"Indiana Jones and the Temple of Doom" stars Harrison Ford, Kate Capshaw, Jonathan Ke Quan, and Amrish Puri. Released on May 23, 1984, the film has Indiana Jones and his companions stumbling upon a Thuggee cult while searching for a mystical stone.
The film is directed by Steven Spielberg, and it is the second installment in the Indiana Jones franchise as well as a prequel to Raiders of the Lost Ark. After reviewing the first Indiana Jones film last week, I figured I would review the other ones as well, starting with this. Upon its original release 32 years ago, the sequel (or prequel, in this case) to the critically acclaimed 1981 adventure film received mixed reviews in terms of the violence, the tone, and the film's portrayal of India and Hinduism. However, as the years went by, its reception had been improved to a more positive note. Looking back at this "violent" prequel, does it still retain the adventurous side that made the first film such a thrilling experience? Most likely.
Harrison Ford reprised his role as the title character as he goes on another adventure involving the missing children from Mayapore and the sacred Sivalinga stone. Although some of his dialogue felt a bit flat, Ford still delivered an impressive performance and showed us why we love his character so much. Jones is joined by two new companions this time around, including nightclub singer Willie Scott (Capshaw) and his 11-year-old sidekick Short Round (Ke Quan). Short Round is definitely one of my favorite characters in the franchise because he is loyal, funny, and always willing to help Jones in his time of need. Ke Quan did a pretty good job at portraying this lovable character and the relationship between him and Jones was very well handled and likable. As for Capshaw as Willie, well…I prefer Marion Ravenwood from the first film better. Not that Capshaw's a bad actor or anything, but her character can be a whiny brat at times. Willie is one of those film characters that can either make you tear your hair apart because of her personality or make you laugh at the way she screams. For me, it's the latter. Her screams were so over the top that it makes it hard to take her seriously. The villain in this installment is Mola Ram, played by Amrish Puri, a Thuggee priest who performs dangerous rituals of human sacrifice (by ripping hearts off) to please the Hindu goddess Kali. He's pretty terrifying and he does play a role in the classic "good vs. evil" concept like in the first film, but he comes off as generic and cliched. The visual effects and set designs were very unique and clever. Although there were a couple of visuals that felt dated, like the green screen effect, it doesn't affect the film's experience as a whole. The action is a lot more brutal compared to the action in the first film. There's so much danger involved in this installment and Spielberg wasn't afraid to showcase this kind of intensity. One of my favorite action scenes in the film was the mine cart chase sequence. It was wonderfully directed, fun, and intense.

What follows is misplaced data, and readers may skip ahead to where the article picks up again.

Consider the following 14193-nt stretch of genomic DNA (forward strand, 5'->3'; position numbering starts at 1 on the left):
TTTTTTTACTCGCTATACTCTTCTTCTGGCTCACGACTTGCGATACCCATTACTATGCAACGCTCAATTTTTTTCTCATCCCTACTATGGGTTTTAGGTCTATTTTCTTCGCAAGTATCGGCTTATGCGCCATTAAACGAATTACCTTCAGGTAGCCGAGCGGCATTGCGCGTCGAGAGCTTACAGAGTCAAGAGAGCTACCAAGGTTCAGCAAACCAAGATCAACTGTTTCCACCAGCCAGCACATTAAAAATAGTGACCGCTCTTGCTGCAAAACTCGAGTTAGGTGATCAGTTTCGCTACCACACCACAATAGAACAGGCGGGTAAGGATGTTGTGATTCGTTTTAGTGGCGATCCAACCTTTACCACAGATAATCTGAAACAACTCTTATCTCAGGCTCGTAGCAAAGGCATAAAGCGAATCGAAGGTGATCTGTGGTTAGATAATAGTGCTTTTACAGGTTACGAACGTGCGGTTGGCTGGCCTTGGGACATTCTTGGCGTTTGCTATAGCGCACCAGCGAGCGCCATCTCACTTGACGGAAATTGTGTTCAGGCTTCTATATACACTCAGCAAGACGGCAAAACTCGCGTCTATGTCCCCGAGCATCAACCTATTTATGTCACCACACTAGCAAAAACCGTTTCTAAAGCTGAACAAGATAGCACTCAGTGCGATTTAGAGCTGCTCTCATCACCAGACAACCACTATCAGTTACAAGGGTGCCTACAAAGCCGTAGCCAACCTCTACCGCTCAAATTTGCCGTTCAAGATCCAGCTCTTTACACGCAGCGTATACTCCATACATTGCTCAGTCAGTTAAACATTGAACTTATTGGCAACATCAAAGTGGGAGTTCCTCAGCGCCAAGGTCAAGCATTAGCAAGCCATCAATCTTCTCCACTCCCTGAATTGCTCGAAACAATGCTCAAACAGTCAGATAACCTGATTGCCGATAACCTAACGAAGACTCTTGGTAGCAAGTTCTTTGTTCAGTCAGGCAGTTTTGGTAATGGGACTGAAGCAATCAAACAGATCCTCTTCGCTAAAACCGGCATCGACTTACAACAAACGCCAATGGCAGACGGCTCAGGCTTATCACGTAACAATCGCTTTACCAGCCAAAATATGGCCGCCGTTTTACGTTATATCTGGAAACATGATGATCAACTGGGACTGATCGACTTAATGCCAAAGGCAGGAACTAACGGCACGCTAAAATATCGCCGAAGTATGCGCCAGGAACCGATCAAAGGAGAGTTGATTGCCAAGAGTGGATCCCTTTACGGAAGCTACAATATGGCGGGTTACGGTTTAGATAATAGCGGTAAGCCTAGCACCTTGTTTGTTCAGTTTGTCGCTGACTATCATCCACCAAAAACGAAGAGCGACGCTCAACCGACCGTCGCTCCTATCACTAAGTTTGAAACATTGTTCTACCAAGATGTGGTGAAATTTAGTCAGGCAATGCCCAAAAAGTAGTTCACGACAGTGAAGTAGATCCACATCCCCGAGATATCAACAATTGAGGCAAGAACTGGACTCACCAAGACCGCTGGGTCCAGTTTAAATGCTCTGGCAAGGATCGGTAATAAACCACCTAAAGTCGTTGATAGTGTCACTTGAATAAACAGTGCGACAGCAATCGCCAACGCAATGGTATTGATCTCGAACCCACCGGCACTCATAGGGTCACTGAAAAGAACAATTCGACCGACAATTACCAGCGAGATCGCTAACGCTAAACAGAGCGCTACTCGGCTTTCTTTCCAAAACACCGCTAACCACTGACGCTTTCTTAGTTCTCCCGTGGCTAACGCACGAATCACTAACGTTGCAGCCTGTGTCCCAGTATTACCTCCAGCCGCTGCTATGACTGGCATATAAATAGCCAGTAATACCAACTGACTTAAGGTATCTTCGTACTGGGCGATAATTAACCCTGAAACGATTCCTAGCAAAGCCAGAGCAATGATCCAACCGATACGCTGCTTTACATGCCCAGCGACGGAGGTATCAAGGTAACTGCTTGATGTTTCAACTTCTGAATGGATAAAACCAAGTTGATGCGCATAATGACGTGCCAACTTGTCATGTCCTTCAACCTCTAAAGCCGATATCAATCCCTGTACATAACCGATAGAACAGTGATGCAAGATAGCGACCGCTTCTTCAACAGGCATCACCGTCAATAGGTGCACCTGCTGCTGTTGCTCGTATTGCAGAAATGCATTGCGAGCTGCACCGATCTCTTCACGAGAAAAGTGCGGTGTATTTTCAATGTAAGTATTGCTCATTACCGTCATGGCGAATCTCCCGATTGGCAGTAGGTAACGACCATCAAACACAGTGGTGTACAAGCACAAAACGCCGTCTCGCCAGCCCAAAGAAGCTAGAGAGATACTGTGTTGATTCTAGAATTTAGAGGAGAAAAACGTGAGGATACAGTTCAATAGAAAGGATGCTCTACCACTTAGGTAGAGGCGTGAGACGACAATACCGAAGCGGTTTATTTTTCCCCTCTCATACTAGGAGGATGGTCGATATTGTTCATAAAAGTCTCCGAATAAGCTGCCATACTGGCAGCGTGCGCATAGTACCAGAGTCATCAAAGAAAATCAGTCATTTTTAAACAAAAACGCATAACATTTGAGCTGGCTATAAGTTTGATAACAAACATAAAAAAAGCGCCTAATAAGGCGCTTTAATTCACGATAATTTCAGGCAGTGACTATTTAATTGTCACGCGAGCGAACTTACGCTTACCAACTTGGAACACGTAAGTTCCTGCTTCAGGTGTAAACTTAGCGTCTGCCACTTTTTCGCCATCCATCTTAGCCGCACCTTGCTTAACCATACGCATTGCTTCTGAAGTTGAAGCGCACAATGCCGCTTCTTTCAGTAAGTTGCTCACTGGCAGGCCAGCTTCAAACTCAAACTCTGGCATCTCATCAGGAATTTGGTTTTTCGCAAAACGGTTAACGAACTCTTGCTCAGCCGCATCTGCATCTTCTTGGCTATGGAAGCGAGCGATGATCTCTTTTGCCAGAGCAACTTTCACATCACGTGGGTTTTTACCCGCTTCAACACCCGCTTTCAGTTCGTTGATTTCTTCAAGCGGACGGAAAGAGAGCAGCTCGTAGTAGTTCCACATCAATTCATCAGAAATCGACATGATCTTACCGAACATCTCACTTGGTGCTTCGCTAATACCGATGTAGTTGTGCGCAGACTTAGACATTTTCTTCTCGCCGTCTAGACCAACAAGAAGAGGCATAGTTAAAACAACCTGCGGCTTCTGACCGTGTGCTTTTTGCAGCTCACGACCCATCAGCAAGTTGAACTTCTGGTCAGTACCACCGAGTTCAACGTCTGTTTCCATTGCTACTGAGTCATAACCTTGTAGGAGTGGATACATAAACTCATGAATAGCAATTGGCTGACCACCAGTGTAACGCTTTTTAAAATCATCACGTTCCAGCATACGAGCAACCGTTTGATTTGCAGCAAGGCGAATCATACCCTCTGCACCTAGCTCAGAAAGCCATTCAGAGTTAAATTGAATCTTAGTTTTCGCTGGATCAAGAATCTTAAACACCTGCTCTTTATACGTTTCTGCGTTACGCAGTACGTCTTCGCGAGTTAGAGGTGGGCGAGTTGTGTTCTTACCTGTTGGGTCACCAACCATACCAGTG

Aside from Capshaw's character and generic villain, the film's weakness is, of course, its amount of violence. Like the first film, Temple of Doom was released before the creation of the PG-13 rating. There were some sequences that can frighten young children, such as a man being burned alive during a human sacrifice. I have no problems with the film's tone, however, because it helps balance the fun and the danger without being too silly. Other than that, it's best that you keep your kids away from it until they're at least seven or eight years old.
Overall, "Indiana Jones and the Temple of Doom" may come off as a violent PG-rated film, but in terms of the performances, its amount of intensity and adventure, and its impressive visuals and set pieces, it's the type of sequel that still holds up to this day. Despite being a small step down from its predecessor, it's still worth a recommendation to those who enjoy Indiana Jones.